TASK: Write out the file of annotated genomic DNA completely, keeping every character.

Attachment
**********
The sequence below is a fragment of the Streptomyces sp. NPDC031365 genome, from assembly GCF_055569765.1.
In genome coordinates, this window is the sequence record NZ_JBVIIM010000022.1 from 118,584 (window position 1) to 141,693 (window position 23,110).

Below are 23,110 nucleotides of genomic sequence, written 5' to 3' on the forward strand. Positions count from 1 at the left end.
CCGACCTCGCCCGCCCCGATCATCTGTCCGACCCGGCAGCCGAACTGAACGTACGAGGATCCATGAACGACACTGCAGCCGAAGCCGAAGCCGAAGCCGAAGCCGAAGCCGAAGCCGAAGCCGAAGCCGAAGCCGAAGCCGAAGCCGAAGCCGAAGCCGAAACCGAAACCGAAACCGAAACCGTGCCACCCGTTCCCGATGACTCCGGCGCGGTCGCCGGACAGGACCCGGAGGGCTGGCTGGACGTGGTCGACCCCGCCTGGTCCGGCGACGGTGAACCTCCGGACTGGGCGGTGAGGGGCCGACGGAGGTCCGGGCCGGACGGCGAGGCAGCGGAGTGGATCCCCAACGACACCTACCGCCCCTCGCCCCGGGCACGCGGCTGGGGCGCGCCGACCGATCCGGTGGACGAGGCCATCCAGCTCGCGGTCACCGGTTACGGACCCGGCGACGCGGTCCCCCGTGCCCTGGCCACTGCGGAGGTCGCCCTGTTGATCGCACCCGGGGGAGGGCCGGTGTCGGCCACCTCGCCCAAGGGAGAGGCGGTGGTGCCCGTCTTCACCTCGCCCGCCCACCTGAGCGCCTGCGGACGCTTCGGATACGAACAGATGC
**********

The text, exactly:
The sequence below is a fragment of the Streptomyces sp. NPDC031365 genome, from assembly GCF_055569765.1.
In genome coordinates, this window is the sequence record NZ_JBVIIM010000022.1 from 118,584 (window position 1) to 141,693 (window position 23,110).

Below are 23,110 nucleotides of genomic sequence, written 5' to 3' on the forward strand. Positions count from 1 at the left end.
CCGACCTCGCCCGCCCCGATCATCTGTCCGACCCGGCAGCCGAACTGAACGTACGAGGATCCATGAACGACACTGCAGCCGAAGCCGAAGCCGAAGCCGAAGCCGAAGCCGAAGCCGAAGCCGAAGCCGAAGCCGAAGCCGAAGCCGAAGCCGAAGCCGAAACCGAAACCGAAACCGAAACCGTGCCACCCGTTCCCGATGACTCCGGCGCGGTCGCCGGACAGGACCCGGAGGGCTGGCTGGACGTGGTCGACCCCGCCTGGTCCGGCGACGGTGAACCTCCGGACTGGGCGGTGAGGGGCCGACGGAGGTCCGGGCCGGACGGCGAGGCAGCGGAGTGGATCCCCAACGACACCTACCGCCCCTCGCCCCGGGCACGCGGCTGGGGCGCGCCGACCGATCCGGTGGACGAGGCCATCCAGCTCGCGGTCACCGGTTACGGACCCGGCGACGCGGTCCCCCGTGCCCTGGCCACTGCGGAGGTCGCCCTGTTGATCGCACCCGGGGGAGGGCCGGTGTCGGCCACCTCGCCCAAGGGAGAGGCGGTGGTGCCCGTCTTCACCTCGCCCGCCCACCTGAGCGCCTGCGGACGCTTCGGATACGAACAGATGC